From over 120 entries from Post Primary schools all over the country, Crana College, Buncrana is delighted to have been selected as only one of 2 schools in Donegal and 22 schools nationally for a new Junior Cycle Coding pilot initiative.
Teachers from Crana College will be among the first in the country to teach the new Junior Cycle short course in Coding. The Information Technology (IT) sector continues to grow in Ireland and offers students excellent career opportunities. IT is an integral component of the curriculum in Crana College, and as it’s teachers seek to equip students with the skills they will need to meet the challenges of the 21st century Coding will play an important role in doing this.
Intel has also made a donation of 900 Galileo Gen 2 Boards and teacher kits to the 22 Post Primary schools. The training and donation are part of a collaboration initiative between Intel Ireland, Lero The Irish Software Research Centre and Department of Education’s Junior Cycle for Teachers (JCT) professional development service.
Crana College teachers Thomas Boyle and Annmarie Walsh are among 56 teachers to receive training as part of this pilot. The initiative is designed to support teachers in exploring the Coding short course now available under the Framework for Junior Cycle 2015. Students will engage in technology and design related activities with the use of state of the art resources.
“This donation will support schools in this innovative and exciting Coding initiative, which we hope will produce Ireland’s innovators of the future.” said Paul Phelan, Public Affairs Operations Manager, Intel.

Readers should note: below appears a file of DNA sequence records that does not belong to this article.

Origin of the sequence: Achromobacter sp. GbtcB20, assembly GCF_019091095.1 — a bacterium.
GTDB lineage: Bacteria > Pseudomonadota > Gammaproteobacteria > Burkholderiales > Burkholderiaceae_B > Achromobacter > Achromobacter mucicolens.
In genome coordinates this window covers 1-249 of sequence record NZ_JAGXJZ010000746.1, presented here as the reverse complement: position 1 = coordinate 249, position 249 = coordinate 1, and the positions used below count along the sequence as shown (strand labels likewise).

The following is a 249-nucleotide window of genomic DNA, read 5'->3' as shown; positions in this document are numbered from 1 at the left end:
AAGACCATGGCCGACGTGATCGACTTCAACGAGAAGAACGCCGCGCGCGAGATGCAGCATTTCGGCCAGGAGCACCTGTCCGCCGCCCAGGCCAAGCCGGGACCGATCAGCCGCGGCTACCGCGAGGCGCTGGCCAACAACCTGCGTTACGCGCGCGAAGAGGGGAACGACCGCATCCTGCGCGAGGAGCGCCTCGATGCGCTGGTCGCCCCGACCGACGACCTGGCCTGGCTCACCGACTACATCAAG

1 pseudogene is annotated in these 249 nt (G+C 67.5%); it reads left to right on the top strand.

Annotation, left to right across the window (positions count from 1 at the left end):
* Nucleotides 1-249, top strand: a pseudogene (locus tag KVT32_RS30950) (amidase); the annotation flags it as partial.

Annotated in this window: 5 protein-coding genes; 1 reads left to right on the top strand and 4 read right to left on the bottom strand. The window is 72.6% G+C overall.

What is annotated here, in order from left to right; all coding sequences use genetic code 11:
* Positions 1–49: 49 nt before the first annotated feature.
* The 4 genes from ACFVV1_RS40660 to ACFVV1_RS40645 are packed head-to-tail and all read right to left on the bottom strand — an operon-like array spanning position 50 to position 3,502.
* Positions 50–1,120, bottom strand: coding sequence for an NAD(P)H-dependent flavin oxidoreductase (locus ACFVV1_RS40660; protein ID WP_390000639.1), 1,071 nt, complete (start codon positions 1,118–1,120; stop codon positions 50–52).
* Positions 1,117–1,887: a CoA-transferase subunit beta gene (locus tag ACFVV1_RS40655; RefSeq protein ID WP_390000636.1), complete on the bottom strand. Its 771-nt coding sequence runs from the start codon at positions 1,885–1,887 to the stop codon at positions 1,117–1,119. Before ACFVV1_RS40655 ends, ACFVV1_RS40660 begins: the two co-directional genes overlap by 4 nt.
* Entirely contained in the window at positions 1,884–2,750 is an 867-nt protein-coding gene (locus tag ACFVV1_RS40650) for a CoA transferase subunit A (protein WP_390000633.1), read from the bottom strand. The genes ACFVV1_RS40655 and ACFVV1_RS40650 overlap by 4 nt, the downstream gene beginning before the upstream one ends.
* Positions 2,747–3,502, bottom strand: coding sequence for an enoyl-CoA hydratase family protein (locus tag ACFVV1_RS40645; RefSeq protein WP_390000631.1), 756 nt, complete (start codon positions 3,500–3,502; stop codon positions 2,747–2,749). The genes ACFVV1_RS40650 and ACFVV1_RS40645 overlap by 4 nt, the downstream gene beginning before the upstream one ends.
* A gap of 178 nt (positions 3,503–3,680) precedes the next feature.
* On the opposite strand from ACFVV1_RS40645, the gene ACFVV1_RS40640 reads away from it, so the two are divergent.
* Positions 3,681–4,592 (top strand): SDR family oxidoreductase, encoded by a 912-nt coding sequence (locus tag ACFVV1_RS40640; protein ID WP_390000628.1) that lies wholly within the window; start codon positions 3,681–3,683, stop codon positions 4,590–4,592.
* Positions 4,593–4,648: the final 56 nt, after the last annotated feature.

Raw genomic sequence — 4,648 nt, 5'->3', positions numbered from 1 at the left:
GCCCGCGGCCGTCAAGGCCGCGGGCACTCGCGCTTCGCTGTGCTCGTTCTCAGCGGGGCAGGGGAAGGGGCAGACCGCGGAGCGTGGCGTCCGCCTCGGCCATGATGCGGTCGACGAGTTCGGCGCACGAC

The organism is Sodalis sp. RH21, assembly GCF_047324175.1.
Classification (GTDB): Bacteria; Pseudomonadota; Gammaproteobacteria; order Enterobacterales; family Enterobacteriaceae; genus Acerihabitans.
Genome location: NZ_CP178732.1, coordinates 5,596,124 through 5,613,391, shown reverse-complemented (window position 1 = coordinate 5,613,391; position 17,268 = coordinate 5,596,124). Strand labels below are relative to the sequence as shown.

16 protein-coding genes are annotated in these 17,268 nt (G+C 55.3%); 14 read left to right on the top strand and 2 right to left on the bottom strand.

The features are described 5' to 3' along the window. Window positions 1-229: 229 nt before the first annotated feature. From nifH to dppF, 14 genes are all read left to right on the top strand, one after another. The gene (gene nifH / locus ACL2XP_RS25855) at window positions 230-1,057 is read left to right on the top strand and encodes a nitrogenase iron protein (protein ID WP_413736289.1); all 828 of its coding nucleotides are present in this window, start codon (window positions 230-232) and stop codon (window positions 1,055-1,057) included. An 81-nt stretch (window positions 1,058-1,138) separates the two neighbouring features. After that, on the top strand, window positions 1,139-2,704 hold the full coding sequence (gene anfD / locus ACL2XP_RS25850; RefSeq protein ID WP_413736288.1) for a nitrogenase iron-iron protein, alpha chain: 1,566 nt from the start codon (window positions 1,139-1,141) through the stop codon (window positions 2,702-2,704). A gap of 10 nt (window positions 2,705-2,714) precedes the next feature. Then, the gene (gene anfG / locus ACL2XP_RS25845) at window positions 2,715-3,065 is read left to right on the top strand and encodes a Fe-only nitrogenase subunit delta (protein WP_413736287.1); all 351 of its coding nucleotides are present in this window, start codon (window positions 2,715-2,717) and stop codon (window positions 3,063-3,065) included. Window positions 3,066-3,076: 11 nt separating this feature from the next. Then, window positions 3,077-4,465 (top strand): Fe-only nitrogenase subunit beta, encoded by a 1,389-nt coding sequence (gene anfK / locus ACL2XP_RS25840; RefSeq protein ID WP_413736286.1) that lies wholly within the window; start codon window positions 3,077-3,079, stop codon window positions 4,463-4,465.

“Intel Ireland are delighted to give students an insight into technology, and allow the development of both logical and digital skills in a fun, collaborative, and innovative learning environment”. “These digital skills are vital if Ireland, and indeed Europe, is to address the coding skills shortage which has led to in excess of 500,000 open job postings across the continent in 2015.
Participating teachers enjoy specific training to support their exploration of this new learning area in their schools. Both Intel Ireland and Lero support JCT in this work. “A career in computing can be interesting and creative. This project will allow students to take the first steps in exploring this potential,“ said Clare McInerney, who is Education and Outreach Manager in Lero.
“We are very happy to help build capacity in schools to provide inventive short courses like Coding to their students.”
“I am very excited about the introduction of Coding to our timetable”, Kevin Cooley, Principal of Crana College. “We were not included in the initial list of 19 schools in Ireland eligible to offer the Exploring Coding pilot in the College in 2016. However, we made a strong case to the Dept of Education and Science highlighting the need to offer young people in the Northwest opportunities to explore Coding as a possible career option”.